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By Eric Topor
Failing to obtain the required physician signature to certify a need for home health care before submitting a bill to Medicare doesn’t make the claim fraudulent ( United States ex rel. Prather v. Brookdale Senior Living Cmtys., Inc. , M.D. Tenn., No. 12-cv-764, 6/22/17 ).
The U.S. District Court for the Middle District of Tennessee dismissed a False Claims Act lawsuit against Brookdale Senior Living Solutions June 22, holding that the timing requirement for obtaining physician signatures for both the certification of need and a face-to-face encounter between the prescribing physician and Medicare beneficiary aren’t material to the government’s decision to pay the claim.
The court based its decision largely on the fact that the whistle-blower Marjorie Prather, a former billing review nurse with Brookdale, couldn’t point to a single instance in which Medicare denied a claim in which a physician signature was obtained after Brookdale submitted a payment claim for home health services.
The ruling provides another example of how the U.S. Supreme Court’s 2016 decision in Universal Health Services has changed FCA litigation, from focusing on whether particular regulations are conditions of Medicare payment to whether they are “material” to the government’s decision to pay claims. The decision appears to be the first district court within the U.S. Court of Appeals for the Sixth Circuit to tackle the Universal Health Services materiality standard.
Payment denials, or lack there of, in the face of alleged regulatory violations were key to Brookdale’s victory here, and could be a guide to both FCA defense counsel and whistle-blower attorneys in how to litigate FCA motions to dismiss.
The ruling hinged on Judge Aleta A. Trauger’s interpretation of Universal Health Services, which held that defendants can only be sued under the False Claims Act if their alleged regulatory violation was material to the government’s decision to pay the claim. Significantly, Trauger found that the timing requirement was an explicit condition of payment, a finding that generally would have sufficed to support Prather’s FCA allegations before the Universal Health Services ruling.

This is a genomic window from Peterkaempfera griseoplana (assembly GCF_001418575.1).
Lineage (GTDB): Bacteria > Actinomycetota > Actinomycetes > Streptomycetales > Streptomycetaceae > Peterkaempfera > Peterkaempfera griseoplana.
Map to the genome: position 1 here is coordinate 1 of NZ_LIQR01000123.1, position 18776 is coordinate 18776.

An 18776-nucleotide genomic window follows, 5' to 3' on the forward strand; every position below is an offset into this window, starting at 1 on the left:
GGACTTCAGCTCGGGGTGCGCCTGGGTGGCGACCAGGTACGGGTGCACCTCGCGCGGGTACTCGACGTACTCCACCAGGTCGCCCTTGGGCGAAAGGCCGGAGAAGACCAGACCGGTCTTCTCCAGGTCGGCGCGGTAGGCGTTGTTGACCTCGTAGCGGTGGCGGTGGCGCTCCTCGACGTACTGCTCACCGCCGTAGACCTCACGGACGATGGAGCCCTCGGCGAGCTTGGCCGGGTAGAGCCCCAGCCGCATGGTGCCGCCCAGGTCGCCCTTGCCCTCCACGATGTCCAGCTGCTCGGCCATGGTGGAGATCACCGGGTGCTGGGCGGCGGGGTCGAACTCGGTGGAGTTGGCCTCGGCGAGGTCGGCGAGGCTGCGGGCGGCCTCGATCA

Counsel for the parties didn’t respond to Bloomberg BNA’s requests for comment.
Prather was hired by Brookdale as part of a team to rush through a backlog of 7,000 Medicare home health-care claims worth $35 million but that were missing required physician certifications and care plans.
The allegations were dismissed once by the district court in 2015, but revived by the U.S. Court of Appeals for the Sixth Circuit in September 2016. The Sixth Circuit said the delay between the end of a patient’s home care treatments and the physician’s certifying signature could give rise to an FCA claims if the delay isn’t “justified.” The Sixth Circuit’s decision came after the Universal Health Services ruling, but the appeals court declined to weigh in on the materiality issue because neither party had a chance to brief the issue after the U.S. Supreme Court’s decision.
Trauger’s decision focused on the materiality issue, not on any justification for the delay in Brookdale obtaining the required physicians signatures on the backlogged Medicare home health claims. Trauger said the case “boiled down” to whether violation of the timing requirement for obtaining physician signatures in the regulation (42 C.F.R. §424.22(a)(2)) makes the claim for payment false.
The court agreed with Prather that the regulation made compliance with the timing requirement an explicit condition of payment for the home health claims. But Trauger noted that a violation of a condition of claim payment isn’t dispositive of whether the regulatory violation is transformed into an FCA violation under Universal Health Services, and the importance the U.S. Supreme Court placed on whether the government pays claims with actual knowledge of compliance violations.
Brookdale pointed to the lack of any Medicare denials for the allegedly deficient claims as evidence that any failure to comply with the timing requirement for physician signatures wasn’t material to the government, and the court agreed. Trauger said this factor “weighs strongly” against a finding of materiality, and that the timing requirement itself wasn’t part of the “essence of the bargain” between Brookdale and the Medicare program.
Barrett Law Office PLLC and Provost, Umphrey Law Firm LLP represented Prather. Bass, Berry & Sims PLC represented Brookdale.
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